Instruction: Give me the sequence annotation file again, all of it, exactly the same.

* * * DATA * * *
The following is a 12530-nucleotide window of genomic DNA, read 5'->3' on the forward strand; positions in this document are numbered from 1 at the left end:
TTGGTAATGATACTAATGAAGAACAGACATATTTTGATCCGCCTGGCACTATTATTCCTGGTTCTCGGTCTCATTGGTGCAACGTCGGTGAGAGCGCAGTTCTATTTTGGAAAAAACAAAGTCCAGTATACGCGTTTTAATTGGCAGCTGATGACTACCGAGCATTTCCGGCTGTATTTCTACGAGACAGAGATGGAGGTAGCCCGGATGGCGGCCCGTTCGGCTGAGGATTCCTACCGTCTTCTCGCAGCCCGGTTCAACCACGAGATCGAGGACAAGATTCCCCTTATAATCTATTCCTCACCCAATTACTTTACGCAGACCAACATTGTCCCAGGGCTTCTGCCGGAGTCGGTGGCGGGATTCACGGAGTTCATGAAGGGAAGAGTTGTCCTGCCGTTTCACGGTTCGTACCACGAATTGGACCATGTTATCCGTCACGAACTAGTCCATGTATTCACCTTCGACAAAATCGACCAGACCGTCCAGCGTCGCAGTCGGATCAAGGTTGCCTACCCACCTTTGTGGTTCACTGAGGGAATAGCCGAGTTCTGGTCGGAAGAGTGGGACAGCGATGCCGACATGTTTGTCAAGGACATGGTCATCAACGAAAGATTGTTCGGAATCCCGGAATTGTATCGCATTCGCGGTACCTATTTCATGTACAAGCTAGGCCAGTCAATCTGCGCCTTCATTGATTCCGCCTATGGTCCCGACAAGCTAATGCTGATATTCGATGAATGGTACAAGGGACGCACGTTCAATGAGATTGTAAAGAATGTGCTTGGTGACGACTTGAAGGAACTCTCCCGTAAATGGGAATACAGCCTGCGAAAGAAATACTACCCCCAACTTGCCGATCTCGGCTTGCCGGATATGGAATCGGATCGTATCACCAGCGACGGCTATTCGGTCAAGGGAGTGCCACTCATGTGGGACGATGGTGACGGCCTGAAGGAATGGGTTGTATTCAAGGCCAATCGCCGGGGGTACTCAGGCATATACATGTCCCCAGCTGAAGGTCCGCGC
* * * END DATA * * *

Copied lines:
The following is a 12530-nucleotide window of genomic DNA, read 5'->3' on the forward strand; positions in this document are numbered from 1 at the left end:
TTGGTAATGATACTAATGAAGAACAGACATATTTTGATCCGCCTGGCACTATTATTCCTGGTTCTCGGTCTCATTGGTGCAACGTCGGTGAGAGCGCAGTTCTATTTTGGAAAAAACAAAGTCCAGTATACGCGTTTTAATTGGCAGCTGATGACTACCGAGCATTTCCGGCTGTATTTCTACGAGACAGAGATGGAGGTAGCCCGGATGGCGGCCCGTTCGGCTGAGGATTCCTACCGTCTTCTCGCAGCCCGGTTCAACCACGAGATCGAGGACAAGATTCCCCTTATAATCTATTCCTCACCCAATTACTTTACGCAGACCAACATTGTCCCAGGGCTTCTGCCGGAGTCGGTGGCGGGATTCACGGAGTTCATGAAGGGAAGAGTTGTCCTGCCGTTTCACGGTTCGTACCACGAATTGGACCATGTTATCCGTCACGAACTAGTCCATGTATTCACCTTCGACAAAATCGACCAGACCGTCCAGCGTCGCAGTCGGATCAAGGTTGCCTACCCACCTTTGTGGTTCACTGAGGGAATAGCCGAGTTCTGGTCGGAAGAGTGGGACAGCGATGCCGACATGTTTGTCAAGGACATGGTCATCAACGAAAGATTGTTCGGAATCCCGGAATTGTATCGCATTCGCGGTACCTATTTCATGTACAAGCTAGGCCAGTCAATCTGCGCCTTCATTGATTCCGCCTATGGTCCCGACAAGCTAATGCTGATATTCGATGAATGGTACAAGGGACGCACGTTCAATGAGATTGTAAAGAATGTGCTTGGTGACGACTTGAAGGAACTCTCCCGTAAATGGGAATACAGCCTGCGAAAGAAATACTACCCCCAACTTGCCGATCTCGGCTTGCCGGATATGGAATCGGATCGTATCACCAGCGACGGCTATTCGGTCAAGGGAGTGCCACTCATGTGGGACGATGGTGACGGCCTGAAGGAATGGGTTGTATTCAAGGCCAATCGCCGGGGGTACTCAGGCATATACATGTCCCCAGCTGAAGGTCCGCGC